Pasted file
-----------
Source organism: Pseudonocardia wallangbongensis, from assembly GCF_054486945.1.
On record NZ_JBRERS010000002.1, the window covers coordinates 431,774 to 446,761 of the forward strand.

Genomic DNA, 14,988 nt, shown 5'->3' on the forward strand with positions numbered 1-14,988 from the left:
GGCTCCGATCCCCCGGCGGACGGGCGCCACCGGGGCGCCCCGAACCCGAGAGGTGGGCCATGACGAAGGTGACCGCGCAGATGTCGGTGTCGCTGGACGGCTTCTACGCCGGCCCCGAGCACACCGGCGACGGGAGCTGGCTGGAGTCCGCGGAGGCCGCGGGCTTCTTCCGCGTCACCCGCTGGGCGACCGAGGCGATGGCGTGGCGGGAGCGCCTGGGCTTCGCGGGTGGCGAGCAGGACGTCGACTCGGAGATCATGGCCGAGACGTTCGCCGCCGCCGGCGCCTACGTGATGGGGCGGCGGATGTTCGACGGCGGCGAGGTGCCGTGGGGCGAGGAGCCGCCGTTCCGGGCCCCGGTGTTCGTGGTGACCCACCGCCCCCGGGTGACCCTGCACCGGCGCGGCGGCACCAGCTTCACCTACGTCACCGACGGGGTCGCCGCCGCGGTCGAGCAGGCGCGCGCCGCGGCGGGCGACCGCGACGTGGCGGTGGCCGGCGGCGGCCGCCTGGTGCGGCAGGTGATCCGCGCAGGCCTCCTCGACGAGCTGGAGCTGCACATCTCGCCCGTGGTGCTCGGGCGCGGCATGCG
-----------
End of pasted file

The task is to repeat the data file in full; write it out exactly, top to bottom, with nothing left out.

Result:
Source organism: Pseudonocardia wallangbongensis, from assembly GCF_054486945.1.
On record NZ_JBRERS010000002.1, the window covers coordinates 431,774 to 446,761 of the forward strand.

Genomic DNA, 14,988 nt, shown 5'->3' on the forward strand with positions numbered 1-14,988 from the left:
GGCTCCGATCCCCCGGCGGACGGGCGCCACCGGGGCGCCCCGAACCCGAGAGGTGGGCCATGACGAAGGTGACCGCGCAGATGTCGGTGTCGCTGGACGGCTTCTACGCCGGCCCCGAGCACACCGGCGACGGGAGCTGGCTGGAGTCCGCGGAGGCCGCGGGCTTCTTCCGCGTCACCCGCTGGGCGACCGAGGCGATGGCGTGGCGGGAGCGCCTGGGCTTCGCGGGTGGCGAGCAGGACGTCGACTCGGAGATCATGGCCGAGACGTTCGCCGCCGCCGGCGCCTACGTGATGGGGCGGCGGATGTTCGACGGCGGCGAGGTGCCGTGGGGCGAGGAGCCGCCGTTCCGGGCCCCGGTGTTCGTGGTGACCCACCGCCCCCGGGTGACCCTGCACCGGCGCGGCGGCACCAGCTTCACCTACGTCACCGACGGGGTCGCCGCCGCGGTCGAGCAGGCGCGCGCCGCGGCGGGCGACCGCGACGTGGCGGTGGCCGGCGGCGGCCGCCTGGTGCGGCAGGTGATCCGCGCAGGCCTCCTCGACGAGCTGGAGCTGCACATCTCGCCCGTGGTGCTCGGGCGCGGCATGCG